Improving Customer Engagement Using Big Data/Predictive Analytics With Examples

Until now companies had focused on listening to what customers want but with the dramatic shift to digital, serving customers is no longer that simple. Companies need to even predict what customers would want or need next. So, it’s not enough to be able to find answer to a customer’s present need but also predict and provide for their future need.

To help companies with this, predictive analytics comes into action. But for even that to be effective, several customer touch points need to be utilized efficiently. It is essential for organizations to create custom content that can be used to tap existing and new customers.

So, the question is how can a company channelize its data to serve customers better? There are multiple ways to do this, let’s find out:

1. Personalization:

Till some time back (and even now in fact), companies used to send out bulk emails and SMSes to potential buyers. While companies were able to convert some of these recipients into leads, it wasn’t a very effective method as most wouldn’t even check those messages.

Which is why, the concept of segmentation gained prominence. So instead of having one message fit all, the thought changed to creating communication that fits segments. Through segmentation, companies were able to deliver personalized messages to customers, leading to better focused campaigns.

2. Behavior tracking:

Do all customers use the same mode of communication? Not really. Some prefer to read articles online, some rely on social media, while others prefer consuming content in the form of videos or perhaps infographics. With numerous content dissemination formats – emails, blogs, videos, SMS, ad banners, brochures – it is critical to know which medium your audience prefers.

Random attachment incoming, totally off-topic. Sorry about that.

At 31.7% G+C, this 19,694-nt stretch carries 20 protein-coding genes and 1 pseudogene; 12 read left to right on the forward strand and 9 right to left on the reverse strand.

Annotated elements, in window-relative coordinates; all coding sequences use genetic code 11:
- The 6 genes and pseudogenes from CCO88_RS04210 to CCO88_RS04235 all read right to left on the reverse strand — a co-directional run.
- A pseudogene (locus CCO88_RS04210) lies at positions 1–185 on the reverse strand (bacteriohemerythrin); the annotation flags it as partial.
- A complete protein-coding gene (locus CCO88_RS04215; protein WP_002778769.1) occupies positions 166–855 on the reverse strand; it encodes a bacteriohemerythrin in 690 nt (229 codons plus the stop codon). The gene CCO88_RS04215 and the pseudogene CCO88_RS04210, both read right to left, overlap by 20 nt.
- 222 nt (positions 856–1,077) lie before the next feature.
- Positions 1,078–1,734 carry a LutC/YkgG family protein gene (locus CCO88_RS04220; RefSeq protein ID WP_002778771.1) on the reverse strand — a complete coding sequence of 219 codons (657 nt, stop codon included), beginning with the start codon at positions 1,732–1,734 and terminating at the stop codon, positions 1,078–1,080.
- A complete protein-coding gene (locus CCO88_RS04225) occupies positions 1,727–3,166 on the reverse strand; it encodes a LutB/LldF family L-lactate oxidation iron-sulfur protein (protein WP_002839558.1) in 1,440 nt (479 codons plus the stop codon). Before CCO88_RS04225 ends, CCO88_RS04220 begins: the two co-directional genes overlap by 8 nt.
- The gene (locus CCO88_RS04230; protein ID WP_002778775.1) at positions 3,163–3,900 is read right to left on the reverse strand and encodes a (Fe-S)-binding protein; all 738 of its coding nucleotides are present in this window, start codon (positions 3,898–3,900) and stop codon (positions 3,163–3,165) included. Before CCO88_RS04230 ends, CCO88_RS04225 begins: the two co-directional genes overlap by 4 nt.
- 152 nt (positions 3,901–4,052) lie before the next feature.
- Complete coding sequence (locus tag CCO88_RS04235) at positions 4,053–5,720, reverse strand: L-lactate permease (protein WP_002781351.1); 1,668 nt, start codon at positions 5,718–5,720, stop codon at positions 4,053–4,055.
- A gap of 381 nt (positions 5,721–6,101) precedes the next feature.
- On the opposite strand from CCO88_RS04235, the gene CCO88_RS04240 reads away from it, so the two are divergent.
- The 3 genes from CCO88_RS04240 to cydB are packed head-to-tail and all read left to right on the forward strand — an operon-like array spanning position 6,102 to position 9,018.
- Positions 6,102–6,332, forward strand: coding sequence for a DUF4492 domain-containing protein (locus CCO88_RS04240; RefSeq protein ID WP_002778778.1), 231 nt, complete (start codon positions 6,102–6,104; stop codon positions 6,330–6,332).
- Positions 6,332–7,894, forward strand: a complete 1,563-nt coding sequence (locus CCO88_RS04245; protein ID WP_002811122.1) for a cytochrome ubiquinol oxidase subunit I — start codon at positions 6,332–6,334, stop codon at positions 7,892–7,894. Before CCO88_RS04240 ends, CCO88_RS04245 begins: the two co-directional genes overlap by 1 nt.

Suppose you send mailers to a customer who rarely opens them but is a social media addict. You would be better placed to tap this customer via social channels than your run-of-the-mill CRM strategy.

Using machines to get insight

Using clustering analysis, machines are able to group customers on the basis of behavioral and demographic pattern. For example, Target Group 1 (TG1) could comprise married individuals aged 30-35 years, living in a metro city and careful about finances, whereas Target Group 2 (TG2) could be young professionals aged 23-26 years for whom financial planning is not a priority.

Further, TG1 likes to read mailers and blogs while TG2 is more active on social media and likes to consume content in video format. When you are able to cluster consumers in such detail, it becomes easier to communicate with them. Engaging with TG2 via videos and FaceBook or Twitter will be more fruitful than directing them to blog posts. Similarly, TG2 will prefer reading a company’s blog section than the company’s social media posts.

Let’s delve deeper by extending this example to a sample of 4 people – Rahul, Priyanka, Varun and Janaki. By visualizing customer engagement touch-points, it is easier to devise the right strategy. Companies will be able to tailor their mode of communication and content owing to behavior tracking and content consumption formats. So, an SMS will work well to connect with Priyanka but will backfire in the case of Rahul.

improving customer engagement

Customer analytics in action